Updated: Jul 16, 2020
A few weeks ago the fabulous Isabelle over at World of Words blog and bookstagram decided to create a blog post together. We both love creative writing and are fascinated by how different individuals may respond to the same prompt!
Together we chose one image and wrote both our responses separately! I had such fun working with Isabelle and seeing which direction our work went in! Check out the image we used, a short bio off Isabelle and both our pieces down below!
Hectic. That's the only word I have for today. Sure, it's been in the works for months, I signed the agreement weeks ago but nothing can prepare you for the moment the once empty, internet trapped room becomes your castle.
Billy cried this morning. He (and I quote) wanted to know ' why Mummy was packing his life away.' So, rather guiltily, I have placed him upstairs in the bedroom of our new home- 87 Park Lane. Billy seemed more at peace there. I wish I could say the same.
Ever since I (gently) told him, we had to leave (or go on an adventure as I phrased it then,) he has been smaller like he could sense this isn't an adventure you return from. I couldn't believe it. My bundle of joy. Gone.
I should probably check on him. I place my tea down (peppermint) and run up the stairs, take a sharp turn left and there he is. I wish I knew his mind. Is he ok? Does he know I love him? Does he realise why we are here?
The light frames his innocence. The window shining on his blue, blue eyes. My eyes meanwhile are on the new floor. It seems he has found the toy truck he so aptly called his 'life' this morning.
I tread quietly away, not wanting to disturb him.
'Mummy, I know you are there.'
'Is that so?'
'Mummy, I like it here.'
'I am glad.'
I’m Isabelle, an English Literature student, blogger and aspiring journalist! I’m really enjoying getting back into my writing, and I loved collaborating with Amy on this! Upon seeing this image, I immediately saw how alone the boy was in this dark, dingy room. I started to imagine how this could have an effect on his wellbeing and his relationships, and so unfolded my creative piece...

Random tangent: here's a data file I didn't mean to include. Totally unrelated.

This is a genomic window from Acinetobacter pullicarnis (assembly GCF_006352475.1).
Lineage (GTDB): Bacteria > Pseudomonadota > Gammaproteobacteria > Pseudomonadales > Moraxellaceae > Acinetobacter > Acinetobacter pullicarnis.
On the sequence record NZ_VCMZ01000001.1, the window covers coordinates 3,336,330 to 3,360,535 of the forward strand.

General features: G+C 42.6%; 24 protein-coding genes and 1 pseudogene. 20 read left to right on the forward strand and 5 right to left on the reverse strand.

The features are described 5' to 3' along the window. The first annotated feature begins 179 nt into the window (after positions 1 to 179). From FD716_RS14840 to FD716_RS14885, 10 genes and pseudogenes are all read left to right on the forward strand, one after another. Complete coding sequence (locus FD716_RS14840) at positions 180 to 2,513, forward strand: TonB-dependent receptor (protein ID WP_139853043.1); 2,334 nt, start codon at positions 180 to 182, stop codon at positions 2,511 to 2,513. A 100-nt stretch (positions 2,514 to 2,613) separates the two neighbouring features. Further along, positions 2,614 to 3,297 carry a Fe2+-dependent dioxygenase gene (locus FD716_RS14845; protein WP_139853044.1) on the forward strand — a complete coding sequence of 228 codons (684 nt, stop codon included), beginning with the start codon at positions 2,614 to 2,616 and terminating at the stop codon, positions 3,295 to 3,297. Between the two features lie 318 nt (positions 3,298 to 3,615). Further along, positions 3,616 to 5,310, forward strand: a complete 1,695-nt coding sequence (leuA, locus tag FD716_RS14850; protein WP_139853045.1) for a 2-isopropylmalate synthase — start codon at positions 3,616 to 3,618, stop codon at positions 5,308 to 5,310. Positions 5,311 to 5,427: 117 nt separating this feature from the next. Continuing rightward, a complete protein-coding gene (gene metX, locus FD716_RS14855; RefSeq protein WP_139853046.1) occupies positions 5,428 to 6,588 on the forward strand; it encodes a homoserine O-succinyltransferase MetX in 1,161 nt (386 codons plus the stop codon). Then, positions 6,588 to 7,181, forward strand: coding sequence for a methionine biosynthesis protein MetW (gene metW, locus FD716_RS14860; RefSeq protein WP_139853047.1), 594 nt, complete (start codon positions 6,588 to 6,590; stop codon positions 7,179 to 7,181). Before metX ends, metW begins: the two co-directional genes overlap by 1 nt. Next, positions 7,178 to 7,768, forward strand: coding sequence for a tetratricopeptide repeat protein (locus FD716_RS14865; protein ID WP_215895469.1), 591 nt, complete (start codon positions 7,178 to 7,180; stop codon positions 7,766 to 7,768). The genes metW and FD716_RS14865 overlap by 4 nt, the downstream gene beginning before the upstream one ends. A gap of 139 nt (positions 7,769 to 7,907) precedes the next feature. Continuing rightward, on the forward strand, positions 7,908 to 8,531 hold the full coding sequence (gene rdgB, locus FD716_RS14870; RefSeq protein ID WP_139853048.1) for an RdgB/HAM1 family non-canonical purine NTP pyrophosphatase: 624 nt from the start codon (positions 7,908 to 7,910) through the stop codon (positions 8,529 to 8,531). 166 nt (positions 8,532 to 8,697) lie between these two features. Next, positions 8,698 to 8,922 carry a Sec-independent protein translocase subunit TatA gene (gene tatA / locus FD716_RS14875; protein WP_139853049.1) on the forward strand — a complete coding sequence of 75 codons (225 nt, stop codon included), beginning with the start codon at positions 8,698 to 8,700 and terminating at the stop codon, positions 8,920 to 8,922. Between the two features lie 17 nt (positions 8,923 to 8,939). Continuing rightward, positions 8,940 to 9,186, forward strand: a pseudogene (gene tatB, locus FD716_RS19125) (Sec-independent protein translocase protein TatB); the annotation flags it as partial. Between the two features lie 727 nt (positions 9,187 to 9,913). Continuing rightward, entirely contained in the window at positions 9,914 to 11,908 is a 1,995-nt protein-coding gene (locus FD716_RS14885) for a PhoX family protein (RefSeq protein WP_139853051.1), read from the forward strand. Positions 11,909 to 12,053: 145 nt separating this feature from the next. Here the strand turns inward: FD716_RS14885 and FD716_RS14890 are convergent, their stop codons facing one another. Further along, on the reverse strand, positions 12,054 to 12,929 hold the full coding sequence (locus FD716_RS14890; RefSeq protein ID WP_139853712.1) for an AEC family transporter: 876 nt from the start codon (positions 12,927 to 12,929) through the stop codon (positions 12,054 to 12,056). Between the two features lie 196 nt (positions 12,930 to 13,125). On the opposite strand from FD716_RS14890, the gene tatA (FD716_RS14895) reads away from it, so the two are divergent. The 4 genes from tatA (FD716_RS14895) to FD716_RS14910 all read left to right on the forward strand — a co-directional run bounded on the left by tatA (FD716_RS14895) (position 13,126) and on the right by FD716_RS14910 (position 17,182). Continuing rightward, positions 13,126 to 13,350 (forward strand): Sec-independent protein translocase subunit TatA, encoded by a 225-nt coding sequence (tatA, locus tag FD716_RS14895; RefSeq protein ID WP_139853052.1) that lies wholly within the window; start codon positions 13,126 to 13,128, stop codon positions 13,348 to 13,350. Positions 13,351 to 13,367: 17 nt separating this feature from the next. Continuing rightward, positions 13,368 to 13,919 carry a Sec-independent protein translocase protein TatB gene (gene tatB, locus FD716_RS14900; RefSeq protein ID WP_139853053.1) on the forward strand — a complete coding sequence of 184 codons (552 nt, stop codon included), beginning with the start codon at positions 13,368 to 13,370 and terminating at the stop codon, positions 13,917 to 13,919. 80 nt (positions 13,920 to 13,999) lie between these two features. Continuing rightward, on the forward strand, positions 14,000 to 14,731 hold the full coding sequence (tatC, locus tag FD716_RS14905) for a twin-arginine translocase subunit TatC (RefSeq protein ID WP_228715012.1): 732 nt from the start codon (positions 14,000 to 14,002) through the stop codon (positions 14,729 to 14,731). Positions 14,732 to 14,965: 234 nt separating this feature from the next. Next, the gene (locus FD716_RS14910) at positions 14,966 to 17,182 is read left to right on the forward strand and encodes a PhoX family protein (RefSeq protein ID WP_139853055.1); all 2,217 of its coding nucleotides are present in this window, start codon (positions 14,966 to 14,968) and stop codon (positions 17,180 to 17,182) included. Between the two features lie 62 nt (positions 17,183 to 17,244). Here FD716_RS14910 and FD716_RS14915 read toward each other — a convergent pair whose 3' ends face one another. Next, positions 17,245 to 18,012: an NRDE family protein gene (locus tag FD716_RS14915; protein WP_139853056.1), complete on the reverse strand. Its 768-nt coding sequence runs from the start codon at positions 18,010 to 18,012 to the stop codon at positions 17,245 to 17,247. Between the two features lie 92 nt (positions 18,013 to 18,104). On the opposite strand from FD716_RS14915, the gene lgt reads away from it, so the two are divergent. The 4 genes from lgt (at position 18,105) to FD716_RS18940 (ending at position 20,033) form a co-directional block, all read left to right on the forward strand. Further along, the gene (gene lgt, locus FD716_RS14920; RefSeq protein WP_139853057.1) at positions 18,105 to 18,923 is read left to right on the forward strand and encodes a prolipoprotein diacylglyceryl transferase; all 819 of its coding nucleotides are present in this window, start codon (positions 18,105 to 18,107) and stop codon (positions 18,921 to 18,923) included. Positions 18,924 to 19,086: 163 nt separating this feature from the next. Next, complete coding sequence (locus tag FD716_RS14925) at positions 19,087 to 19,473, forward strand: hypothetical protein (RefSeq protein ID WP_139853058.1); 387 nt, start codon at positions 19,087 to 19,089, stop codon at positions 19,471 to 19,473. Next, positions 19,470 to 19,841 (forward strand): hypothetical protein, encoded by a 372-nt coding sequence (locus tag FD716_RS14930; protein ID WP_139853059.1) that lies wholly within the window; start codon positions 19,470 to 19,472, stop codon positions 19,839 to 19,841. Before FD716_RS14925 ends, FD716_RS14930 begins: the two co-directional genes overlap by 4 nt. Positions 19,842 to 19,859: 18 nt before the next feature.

I think it was my father that sparked my fascination for death. Watching him drink his troubles away night after night, day after day. Finding the half completed application forms for Alcoholics Anonymous in the bin next to the six empty bottles of wine. Reading his eulogy at his funeral after the doctors told us he had no more time left. I think that does something to a person.
People often say you have no early memories, that you only start remembering from the age of five. But I can remember the day my father bought me my first cassette player. I was three then. It is so vividly etched into my mind, like it only happened yesterday. I was staring out of the window in our little room, which doubled as a kitchen, bedroom and toilet. There wasn’t even any curtains. It was always so dark in that room. But in a way, it is the brightest memory I have of him, as he handed me his old cassette tapes and the player to go along with them. That is one of my happier memories, one that isn’t warped by slurred speech, bloody noses and broken bottles.
My father was in my mind as I sat waiting. I was replaying conversations over in my head. About where he wanted to go on holiday after his chemotherapy course was finished. About the places we would go when all this was over. About how he was going to change when he had the all clear from Doctor Sharp. This is what was running through my mind when the lady with the grey hair came into the room and called my name, taking me to the door that belonged to a DR PETERS.
‘And that is what brought you to me?’ the doctor asks, listening intently to my every word and scribbling notes.
‘This is positive. I appreciate you offering this information, especially on our first session.’
I nodded stiffly, fumbling with my jumper sleeves.
There’s something else I want to discuss, to see if you think it’s strange.
‘Sure, go right ahead.’
Sometimes I feel like I’m my back there, in that tiny room staring out of the window with my back to the door, listening to his music. I can close my eyes, and feel the dampness from the walls, and smell his breath faintly toned with vodka as he hums the tunes. You aren’t saying anything.
She looks up from her notepad. ‘I’m just writing some notes. I don’t think what you are saying is abnormal, considering your circumstances. You mentioned earlier your fascination with death. Is this something you have realised through active pursuit?’
You could say that.
‘How do you mean?’
Well, I know that only around four hundred people have ever registered to see an execution in the USA.
‘And why is that relevant to your situation?’
Because when my father died, I became one of them.
You aren’t saying anything.